Dentists provide 1-in-4 cosmetic surgery injections in the U.K.

Filler Injection Needle Resized

Two out of three cosmetic surgery injections in the U.K. are not administered by medical doctors, according to a recent report by University College London researchers. While medical doctors accounted for 32% of professionals administering cosmetic surgery injections, dentists were not far behind, representing 24% of the professionals surveyed.

Dentists weren't the only dental professionals to provide cosmetic injectable services. Dental nurses accounted for 8% of the professions represented, according to the findings. The finding fills a knowledge gap, with little known to date about who provides cosmetic injectable services, such as Botox and dermal fillers, noted first author David Zargaran, a fellow in the university's department of plastic surgery.

"There are well-documented, yet to date unaddressed challenges in the U.K. cosmetic injectables market. Without knowledge of the professional backgrounds of practitioners, we cannot adequately regulate the industry," he said, in a news release.

In the study, Zargaran and colleagues evaluated 3,000 websites to identify 1,224 independent clinics and 3,667 practitioners who were delivering cosmetic injections such as Botox.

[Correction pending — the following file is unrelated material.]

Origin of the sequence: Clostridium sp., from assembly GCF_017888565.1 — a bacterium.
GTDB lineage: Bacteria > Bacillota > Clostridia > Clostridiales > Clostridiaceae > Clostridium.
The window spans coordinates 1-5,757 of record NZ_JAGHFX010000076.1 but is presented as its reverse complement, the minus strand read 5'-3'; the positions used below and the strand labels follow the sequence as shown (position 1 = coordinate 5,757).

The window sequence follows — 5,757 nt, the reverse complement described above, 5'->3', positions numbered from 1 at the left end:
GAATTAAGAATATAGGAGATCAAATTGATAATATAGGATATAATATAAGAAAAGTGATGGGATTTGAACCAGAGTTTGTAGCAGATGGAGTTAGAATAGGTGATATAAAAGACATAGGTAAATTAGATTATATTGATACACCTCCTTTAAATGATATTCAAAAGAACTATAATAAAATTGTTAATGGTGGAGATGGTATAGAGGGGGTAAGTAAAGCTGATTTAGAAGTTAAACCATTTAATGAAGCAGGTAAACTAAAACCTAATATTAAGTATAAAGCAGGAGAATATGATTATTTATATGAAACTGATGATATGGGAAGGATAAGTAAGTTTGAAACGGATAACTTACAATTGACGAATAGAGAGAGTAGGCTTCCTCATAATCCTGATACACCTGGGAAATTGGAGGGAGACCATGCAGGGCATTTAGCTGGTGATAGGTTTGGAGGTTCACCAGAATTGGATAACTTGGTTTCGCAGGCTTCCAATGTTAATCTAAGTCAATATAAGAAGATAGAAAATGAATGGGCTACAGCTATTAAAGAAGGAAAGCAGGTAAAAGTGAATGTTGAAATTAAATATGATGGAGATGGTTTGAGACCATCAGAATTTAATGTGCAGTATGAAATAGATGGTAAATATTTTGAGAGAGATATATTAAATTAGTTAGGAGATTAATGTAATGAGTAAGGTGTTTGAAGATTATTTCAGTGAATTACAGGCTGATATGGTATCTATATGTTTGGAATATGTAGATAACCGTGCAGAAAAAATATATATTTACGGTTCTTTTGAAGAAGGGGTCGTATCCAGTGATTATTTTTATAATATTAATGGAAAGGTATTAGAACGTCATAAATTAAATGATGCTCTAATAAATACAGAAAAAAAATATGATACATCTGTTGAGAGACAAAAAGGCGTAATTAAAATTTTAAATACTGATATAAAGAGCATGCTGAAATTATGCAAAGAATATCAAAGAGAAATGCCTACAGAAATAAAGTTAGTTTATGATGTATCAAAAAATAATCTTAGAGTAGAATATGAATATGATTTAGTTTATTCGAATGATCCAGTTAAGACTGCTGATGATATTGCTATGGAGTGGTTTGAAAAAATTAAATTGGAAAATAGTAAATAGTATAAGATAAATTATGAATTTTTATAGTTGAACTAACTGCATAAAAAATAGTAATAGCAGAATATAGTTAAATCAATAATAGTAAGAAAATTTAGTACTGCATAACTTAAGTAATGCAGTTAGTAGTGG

Of the professions represented, 32% (1,163) were medical doctors, 13% were nurses, 24% were dentists, and 8% were dental nurses, according to the findings. Of the 1,163 medical doctors identified, 41% were on the specialist register and 19% were on the GP register. In addition, among the 27 specialties represented on the specialist register, plastic surgery was the largest group (37%) followed by dermatology (18%).

Ultimately, the range of backgrounds opens a broader question relating to competence and consent, the authors noted.

"One of the key challenges facing the government’s licensing scheme is to ensure that practitioners granted a license possess the skills and experience required to safely administer their treatment to minimize risks to patients," Zargaran stated.

The researchers noted that the U.K. injectables market is predicted to reach a value of ÂŁ11.7 billion (approximately $15.1 billion) by 2026, but to date is effectively unregulated. The U.K. government is preparing to update policy around injectables, with a public consultation on the industry due to begin in August 2023, the group noted.

The study was published July 3 in the Journal of Plastic, Reconstructive & Aesthetic Surgery.

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